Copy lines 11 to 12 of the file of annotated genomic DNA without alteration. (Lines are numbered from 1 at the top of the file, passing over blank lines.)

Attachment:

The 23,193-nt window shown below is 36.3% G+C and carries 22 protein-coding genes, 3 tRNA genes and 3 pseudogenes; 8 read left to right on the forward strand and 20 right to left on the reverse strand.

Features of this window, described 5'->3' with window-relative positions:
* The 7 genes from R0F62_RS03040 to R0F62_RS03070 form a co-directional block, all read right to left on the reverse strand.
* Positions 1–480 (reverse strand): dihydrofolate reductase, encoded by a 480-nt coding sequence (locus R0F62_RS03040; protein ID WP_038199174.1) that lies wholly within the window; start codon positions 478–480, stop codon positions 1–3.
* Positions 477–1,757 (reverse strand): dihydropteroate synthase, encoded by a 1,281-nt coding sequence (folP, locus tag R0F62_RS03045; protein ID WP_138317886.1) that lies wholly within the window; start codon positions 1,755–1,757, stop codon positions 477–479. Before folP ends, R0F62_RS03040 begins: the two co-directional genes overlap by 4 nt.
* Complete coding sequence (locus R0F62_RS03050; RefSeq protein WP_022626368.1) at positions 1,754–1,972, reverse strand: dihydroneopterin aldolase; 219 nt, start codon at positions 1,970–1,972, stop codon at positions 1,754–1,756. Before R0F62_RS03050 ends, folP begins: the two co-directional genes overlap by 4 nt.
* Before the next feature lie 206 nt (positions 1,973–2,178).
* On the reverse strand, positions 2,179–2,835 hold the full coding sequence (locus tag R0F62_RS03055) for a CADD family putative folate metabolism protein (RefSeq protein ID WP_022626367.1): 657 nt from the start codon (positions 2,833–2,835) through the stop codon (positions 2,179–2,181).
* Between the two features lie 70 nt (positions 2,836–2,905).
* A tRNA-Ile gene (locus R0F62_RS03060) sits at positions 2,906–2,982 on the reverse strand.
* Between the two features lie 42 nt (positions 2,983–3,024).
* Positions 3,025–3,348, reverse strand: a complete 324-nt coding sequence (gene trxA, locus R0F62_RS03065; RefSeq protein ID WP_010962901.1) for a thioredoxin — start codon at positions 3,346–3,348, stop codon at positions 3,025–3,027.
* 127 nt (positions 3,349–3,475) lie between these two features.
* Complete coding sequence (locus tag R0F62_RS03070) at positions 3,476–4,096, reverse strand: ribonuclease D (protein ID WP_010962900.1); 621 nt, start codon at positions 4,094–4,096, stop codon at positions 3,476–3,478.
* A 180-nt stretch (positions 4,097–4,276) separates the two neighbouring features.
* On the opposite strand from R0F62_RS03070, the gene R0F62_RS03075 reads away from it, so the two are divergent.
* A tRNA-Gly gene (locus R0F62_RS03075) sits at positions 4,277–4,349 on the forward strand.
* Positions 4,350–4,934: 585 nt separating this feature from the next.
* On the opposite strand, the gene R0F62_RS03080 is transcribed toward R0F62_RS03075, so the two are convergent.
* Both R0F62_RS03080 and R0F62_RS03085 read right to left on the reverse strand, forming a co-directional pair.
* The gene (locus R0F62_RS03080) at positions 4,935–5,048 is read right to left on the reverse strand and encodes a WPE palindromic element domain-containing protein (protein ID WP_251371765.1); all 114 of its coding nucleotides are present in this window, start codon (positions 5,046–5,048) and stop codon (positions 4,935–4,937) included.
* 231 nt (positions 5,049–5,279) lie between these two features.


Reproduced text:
* Between the two features lie 42 nt (positions 2,983–3,024).
* Positions 3,025–3,348, reverse strand: a complete 324-nt coding sequence (gene trxA, locus R0F62_RS03065; RefSeq protein ID WP_010962901.1) for a thioredoxin — start codon at positions 3,346–3,348, stop codon at positions 3,025–3,027.